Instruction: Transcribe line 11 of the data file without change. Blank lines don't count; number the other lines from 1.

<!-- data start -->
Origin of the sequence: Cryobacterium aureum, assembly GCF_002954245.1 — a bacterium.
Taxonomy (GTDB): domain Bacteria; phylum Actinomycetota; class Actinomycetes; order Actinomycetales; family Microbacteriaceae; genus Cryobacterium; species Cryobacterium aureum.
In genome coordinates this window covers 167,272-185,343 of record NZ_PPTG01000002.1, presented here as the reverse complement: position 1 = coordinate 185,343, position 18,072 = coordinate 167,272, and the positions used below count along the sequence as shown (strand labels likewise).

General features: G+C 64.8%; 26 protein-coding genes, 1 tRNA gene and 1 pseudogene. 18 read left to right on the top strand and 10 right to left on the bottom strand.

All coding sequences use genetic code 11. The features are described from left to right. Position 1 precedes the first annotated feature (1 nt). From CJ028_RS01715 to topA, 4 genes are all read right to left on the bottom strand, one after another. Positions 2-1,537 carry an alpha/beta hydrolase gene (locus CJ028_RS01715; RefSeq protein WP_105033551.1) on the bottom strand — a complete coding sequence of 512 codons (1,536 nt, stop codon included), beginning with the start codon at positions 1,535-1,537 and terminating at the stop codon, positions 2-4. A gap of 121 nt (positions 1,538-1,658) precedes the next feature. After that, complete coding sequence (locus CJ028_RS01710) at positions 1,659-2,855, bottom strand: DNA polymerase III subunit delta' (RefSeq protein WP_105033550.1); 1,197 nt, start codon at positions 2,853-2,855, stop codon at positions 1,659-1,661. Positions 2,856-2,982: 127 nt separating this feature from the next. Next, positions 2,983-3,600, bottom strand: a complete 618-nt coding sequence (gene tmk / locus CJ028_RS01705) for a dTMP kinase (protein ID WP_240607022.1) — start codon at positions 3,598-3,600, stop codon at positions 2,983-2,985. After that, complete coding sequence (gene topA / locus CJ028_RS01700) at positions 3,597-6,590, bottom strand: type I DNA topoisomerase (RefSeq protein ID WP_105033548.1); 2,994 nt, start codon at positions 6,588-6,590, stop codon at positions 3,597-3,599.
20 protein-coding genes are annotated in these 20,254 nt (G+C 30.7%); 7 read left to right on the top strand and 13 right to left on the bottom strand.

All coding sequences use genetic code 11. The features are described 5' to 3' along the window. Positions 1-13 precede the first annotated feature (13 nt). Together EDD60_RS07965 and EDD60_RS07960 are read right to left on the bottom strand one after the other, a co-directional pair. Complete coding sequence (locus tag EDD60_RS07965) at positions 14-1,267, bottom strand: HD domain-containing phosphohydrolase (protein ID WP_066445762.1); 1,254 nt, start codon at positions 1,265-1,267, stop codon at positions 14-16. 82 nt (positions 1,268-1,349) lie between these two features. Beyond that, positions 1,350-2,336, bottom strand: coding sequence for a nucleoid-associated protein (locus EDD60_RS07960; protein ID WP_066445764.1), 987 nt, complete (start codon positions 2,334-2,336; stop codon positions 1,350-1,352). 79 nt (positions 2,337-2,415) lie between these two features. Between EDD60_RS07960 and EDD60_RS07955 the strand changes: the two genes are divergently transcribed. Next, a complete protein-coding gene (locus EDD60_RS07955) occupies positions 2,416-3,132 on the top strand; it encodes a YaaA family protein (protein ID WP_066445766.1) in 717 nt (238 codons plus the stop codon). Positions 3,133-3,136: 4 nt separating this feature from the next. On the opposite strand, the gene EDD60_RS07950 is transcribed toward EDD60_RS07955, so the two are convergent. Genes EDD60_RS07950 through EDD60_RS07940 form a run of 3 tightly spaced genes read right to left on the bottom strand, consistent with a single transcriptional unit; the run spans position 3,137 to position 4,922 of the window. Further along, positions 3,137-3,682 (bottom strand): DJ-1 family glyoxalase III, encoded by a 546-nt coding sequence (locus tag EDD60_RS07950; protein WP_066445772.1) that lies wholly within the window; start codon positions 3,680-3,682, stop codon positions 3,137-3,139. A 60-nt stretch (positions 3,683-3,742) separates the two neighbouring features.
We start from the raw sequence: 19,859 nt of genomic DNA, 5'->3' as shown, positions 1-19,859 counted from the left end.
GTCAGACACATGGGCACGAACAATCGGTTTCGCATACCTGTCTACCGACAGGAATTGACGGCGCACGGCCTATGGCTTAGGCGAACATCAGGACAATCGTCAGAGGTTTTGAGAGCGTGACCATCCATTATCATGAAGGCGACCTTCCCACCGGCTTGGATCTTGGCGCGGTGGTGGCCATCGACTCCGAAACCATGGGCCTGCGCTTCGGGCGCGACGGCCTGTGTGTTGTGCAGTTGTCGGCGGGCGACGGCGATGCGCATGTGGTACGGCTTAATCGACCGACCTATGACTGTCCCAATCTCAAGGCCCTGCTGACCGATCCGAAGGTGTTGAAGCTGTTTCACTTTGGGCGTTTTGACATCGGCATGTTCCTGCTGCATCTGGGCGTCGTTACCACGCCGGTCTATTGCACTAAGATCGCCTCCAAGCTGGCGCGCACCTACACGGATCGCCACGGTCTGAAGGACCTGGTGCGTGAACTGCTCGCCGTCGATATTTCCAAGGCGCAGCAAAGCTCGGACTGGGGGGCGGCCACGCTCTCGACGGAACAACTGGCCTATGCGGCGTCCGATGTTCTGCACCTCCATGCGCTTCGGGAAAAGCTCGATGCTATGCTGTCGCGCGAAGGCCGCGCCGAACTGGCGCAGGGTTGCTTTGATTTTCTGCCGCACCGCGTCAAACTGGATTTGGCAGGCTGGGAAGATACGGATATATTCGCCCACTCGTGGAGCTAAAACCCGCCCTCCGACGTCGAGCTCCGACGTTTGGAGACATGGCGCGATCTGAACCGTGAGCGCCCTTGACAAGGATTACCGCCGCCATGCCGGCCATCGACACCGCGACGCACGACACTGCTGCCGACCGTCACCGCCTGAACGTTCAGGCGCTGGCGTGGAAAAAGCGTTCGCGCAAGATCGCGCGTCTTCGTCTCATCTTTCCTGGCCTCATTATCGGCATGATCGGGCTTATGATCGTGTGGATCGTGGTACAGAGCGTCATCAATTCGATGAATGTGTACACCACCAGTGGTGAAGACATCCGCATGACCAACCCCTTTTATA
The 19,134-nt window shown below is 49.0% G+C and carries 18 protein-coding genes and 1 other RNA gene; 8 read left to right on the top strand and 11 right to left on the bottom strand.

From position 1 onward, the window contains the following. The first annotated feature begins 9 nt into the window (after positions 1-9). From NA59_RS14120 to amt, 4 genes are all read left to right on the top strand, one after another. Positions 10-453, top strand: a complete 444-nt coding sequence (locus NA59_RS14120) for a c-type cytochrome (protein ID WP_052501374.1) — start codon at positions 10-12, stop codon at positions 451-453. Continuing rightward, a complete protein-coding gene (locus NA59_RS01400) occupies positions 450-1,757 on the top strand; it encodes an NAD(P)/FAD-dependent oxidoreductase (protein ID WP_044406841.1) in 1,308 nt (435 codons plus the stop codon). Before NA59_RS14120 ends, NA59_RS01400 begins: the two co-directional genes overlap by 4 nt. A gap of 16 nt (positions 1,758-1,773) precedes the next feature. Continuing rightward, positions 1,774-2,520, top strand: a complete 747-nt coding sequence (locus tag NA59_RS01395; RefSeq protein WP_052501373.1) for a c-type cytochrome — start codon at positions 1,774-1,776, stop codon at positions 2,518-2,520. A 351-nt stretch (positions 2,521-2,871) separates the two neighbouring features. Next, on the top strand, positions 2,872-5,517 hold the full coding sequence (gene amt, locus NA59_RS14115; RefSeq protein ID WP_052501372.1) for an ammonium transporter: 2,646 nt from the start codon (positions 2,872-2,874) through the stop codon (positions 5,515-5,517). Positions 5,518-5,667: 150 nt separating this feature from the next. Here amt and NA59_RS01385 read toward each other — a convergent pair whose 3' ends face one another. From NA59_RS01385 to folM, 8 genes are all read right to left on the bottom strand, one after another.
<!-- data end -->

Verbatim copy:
From position 1 onward, the window contains the following. The first annotated feature begins 9 nt into the window (after positions 1-9). From NA59_RS14120 to amt, 4 genes are all read left to right on the top strand, one after another. Positions 10-453, top strand: a complete 444-nt coding sequence (locus NA59_RS14120) for a c-type cytochrome (protein ID WP_052501374.1) — start codon at positions 10-12, stop codon at positions 451-453. Continuing rightward, a complete protein-coding gene (locus NA59_RS01400) occupies positions 450-1,757 on the top strand; it encodes an NAD(P)/FAD-dependent oxidoreductase (protein ID WP_044406841.1) in 1,308 nt (435 codons plus the stop codon). Before NA59_RS14120 ends, NA59_RS01400 begins: the two co-directional genes overlap by 4 nt. A gap of 16 nt (positions 1,758-1,773) precedes the next feature. Continuing rightward, positions 1,774-2,520, top strand: a complete 747-nt coding sequence (locus tag NA59_RS01395; RefSeq protein WP_052501373.1) for a c-type cytochrome — start codon at positions 1,774-1,776, stop codon at positions 2,518-2,520. A 351-nt stretch (positions 2,521-2,871) separates the two neighbouring features. Next, on the top strand, positions 2,872-5,517 hold the full coding sequence (gene amt, locus NA59_RS14115; RefSeq protein ID WP_052501372.1) for an ammonium transporter: 2,646 nt from the start codon (positions 2,872-2,874) through the stop codon (positions 5,515-5,517). Positions 5,518-5,667: 150 nt separating this feature from the next. Here amt and NA59_RS01385 read toward each other — a convergent pair whose 3' ends face one another. From NA59_RS01385 to folM, 8 genes are all read right to left on the bottom strand, one after another.